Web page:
Tuesday, July 18, 2017

Story Excitement 3 -- Sharing the fun

If you want your stories to thrill readers, the first step is usually to thrill yourself. I provided some ideas on how to do that in the first entry of this series and how to sustain it in the second.

Acting provides some guidance in sharing emotions. Traditionally, an actor works from the outside, accumulating specific, authentic details. He or she may add a prosthetic nose or cultivate a tic or walk in a specific manner to project the feelings of the character to the point where they come across (and often infect the actor).

Similarly, a writer will use the specifics of a character that readers identify to carry the sense of excitement to them. If your protagonist's heart is beating fast, chances are, so is the reader's. But a writer can do more. Mood can be created by the setting. (Think of almost anything by Edgar Alan Poe.) The writer can also create conflicts and obstacles that can quicken the pulse.

Scene construction can have a huge impact. Comic relief can distract the reader away from building tension so the ultimate impact hits all the harder. Beyond careful timing of secrets and revelations, the writer can make readers feel what the protagonist is unaware of. Irony is a powerful tool, well expressed by Hitchcock, who spoke of the suspense created when the audience knows a bomb is ticking and the character does not. 

Method acting pulls directly from your feelings, as discussed in the previous entries, but you can enhance through finding personal ways to connect with your material. This may be through imagery or sequences within the story that touch you, but, like actors, you can also use sense memory to call up situations (not explicit in your story) where you had relevant emotions.

Sharing the excitement may, however, take more than "feeling it." Everything has to be conveyed through written material, without the expression of your voice and body, so exaggeration is encouraged. Don't be rigorously realistic or shy about going over the top. You can always moderate later.

Finally, sharing the excitement is the perfect reason to be professional about the writing itself. Passive voice? Adverbs? Junk words (like just, even, almost)? All of these distance the reader and muddy the feelings. As do unnecessary dialogue tags and joining dialogue (or scenes) before the last possible moment or leaving it later than as soon as possible. Anything sloppy or unneeded takes away from the excitement.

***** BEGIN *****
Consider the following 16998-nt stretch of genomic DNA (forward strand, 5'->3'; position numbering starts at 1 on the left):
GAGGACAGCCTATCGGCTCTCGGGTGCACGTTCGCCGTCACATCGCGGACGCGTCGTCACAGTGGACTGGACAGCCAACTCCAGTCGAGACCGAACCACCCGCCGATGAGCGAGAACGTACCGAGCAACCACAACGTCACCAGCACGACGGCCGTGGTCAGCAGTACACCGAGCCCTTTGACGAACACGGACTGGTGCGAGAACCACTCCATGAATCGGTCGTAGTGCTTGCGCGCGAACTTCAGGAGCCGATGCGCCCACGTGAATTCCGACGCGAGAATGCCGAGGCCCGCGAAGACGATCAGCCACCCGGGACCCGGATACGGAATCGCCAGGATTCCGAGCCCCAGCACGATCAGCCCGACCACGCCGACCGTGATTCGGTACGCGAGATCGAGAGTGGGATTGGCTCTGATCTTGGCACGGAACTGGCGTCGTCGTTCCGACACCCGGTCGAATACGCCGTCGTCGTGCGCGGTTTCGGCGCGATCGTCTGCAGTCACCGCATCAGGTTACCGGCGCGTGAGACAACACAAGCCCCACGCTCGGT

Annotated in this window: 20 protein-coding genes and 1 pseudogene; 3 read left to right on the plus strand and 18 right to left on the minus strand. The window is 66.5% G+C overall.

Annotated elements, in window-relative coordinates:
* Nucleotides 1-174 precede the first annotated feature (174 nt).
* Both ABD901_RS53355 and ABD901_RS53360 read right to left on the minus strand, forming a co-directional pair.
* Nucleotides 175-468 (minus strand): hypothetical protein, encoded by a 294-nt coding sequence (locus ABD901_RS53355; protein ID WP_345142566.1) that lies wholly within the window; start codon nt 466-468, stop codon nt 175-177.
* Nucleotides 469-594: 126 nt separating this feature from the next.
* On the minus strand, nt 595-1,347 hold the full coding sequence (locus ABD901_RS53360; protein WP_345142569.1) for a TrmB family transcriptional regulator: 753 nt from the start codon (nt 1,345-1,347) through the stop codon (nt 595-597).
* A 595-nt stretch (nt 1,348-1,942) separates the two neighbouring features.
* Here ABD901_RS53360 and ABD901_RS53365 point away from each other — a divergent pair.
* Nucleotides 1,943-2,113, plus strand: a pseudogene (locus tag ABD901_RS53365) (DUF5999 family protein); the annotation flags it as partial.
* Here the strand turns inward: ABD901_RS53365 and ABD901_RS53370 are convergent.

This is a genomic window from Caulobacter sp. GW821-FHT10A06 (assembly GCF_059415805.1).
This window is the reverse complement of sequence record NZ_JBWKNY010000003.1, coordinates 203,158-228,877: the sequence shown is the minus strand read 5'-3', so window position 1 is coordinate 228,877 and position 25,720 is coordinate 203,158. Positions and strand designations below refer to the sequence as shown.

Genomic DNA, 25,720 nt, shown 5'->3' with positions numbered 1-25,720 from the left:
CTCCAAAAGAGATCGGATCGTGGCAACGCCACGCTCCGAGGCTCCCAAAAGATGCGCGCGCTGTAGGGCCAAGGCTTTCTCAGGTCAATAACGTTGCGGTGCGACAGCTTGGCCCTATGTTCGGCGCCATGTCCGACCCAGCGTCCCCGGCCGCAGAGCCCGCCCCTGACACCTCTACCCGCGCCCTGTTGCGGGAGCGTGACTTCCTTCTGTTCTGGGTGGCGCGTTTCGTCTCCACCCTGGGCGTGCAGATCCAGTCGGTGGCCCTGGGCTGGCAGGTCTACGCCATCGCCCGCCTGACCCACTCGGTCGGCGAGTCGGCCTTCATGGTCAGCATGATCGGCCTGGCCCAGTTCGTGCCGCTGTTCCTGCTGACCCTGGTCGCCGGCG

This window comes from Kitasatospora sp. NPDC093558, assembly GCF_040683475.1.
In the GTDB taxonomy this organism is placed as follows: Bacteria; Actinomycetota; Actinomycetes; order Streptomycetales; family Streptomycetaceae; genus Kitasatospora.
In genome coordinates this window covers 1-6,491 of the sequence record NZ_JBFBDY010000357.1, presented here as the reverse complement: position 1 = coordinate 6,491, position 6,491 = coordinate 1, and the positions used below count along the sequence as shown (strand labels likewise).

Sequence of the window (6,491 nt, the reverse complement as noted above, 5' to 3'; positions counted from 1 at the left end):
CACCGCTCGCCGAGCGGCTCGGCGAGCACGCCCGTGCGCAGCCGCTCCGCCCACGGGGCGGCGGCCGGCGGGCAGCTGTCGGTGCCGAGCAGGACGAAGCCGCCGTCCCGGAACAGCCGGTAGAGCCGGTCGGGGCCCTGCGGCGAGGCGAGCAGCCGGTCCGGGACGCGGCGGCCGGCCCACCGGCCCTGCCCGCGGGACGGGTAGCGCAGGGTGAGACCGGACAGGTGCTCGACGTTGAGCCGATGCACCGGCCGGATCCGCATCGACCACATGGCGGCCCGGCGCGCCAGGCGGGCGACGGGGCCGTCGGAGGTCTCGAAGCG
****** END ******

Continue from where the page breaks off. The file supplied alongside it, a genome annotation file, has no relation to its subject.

But it may not be carelessness that holds you back. It could be a reticence about sharing emotion. We often value being "cool" or "in control." Forget that when you're writing fiction (and much of nonfiction). If you don't let loose (at least with the draft), you're cheating your readers and yourself.

Get excited.

Tuesday, July 11, 2017

Story Excitement 2 — Holding onto the thrill

Excitement can fuel the enthusiasm you need to get your story done. The beginning of Romancing the Stone provides a pretty good depiction of what can happen when a novelist is finishing the work. The words may pour out. Along with laughter and tears. I've known some writers who have said that there were large sections of writing where they were so physically and emotionally involved that they had no memory of the actual creation of the scenes.

On the other hand… commitment can wane as the writing continues for weeks, months, or years. Almost every novelists I've asked has said that the work feels so rotten at the one half to three quarters completion point that they are tempted to abandon it. (In fact, ask around and you'll find out there are a lot of partially finished novels in drawers and on hard disks.)

So, excitement from beginning to end is not guaranteed. How can it be maintained?

The primary tool I use, which also has been useful for some of my students, is to write a list of 10 to 20 reasons why the manuscript must be completed. These are written in full sentences, intended to communicate convincingly to the future self who is discouraged. They can range from the very practical (I have a contract, there's a market for this, an agent is waiting) to the aesthetic (the concept here presents beauty or raises questions) to a sense of justice (this reveals corruption in our society).

Another way to keep the enthusiasm is to take a deep breath and delve more deeply into one of the characters in the story. Often this means seeing the dark side of a character you love – not easy, but irresistible. The best way to do this, in my opinion, is to put one of the characters into an intolerable situation. The more excruciating, the more compelling the story will become. Note: this situation does not need to be included in the final work. Its value comes from what it's does to help the writer connect more profoundly with his or her creation.

Raymond Chandler wrote, "When in doubt, have a man come through the door with a gun in his hand." Certainly, if you can find a way to surprise yourself, if you can disrupt the story or depart from your outline, it's likely to engage you. Discomfort may be the first feeling, but if you stick it out, you're likely to feel the adrenaline. Taking a risk is always acceptable.

If you respond well to other stimuli – pictures, music, a cold shower, or a hot tub — go for it. I have a friend who picks up magazines when she gets stuck. As long as she sticks to the pictures, quirky, attention-grabbing photography will get her going again.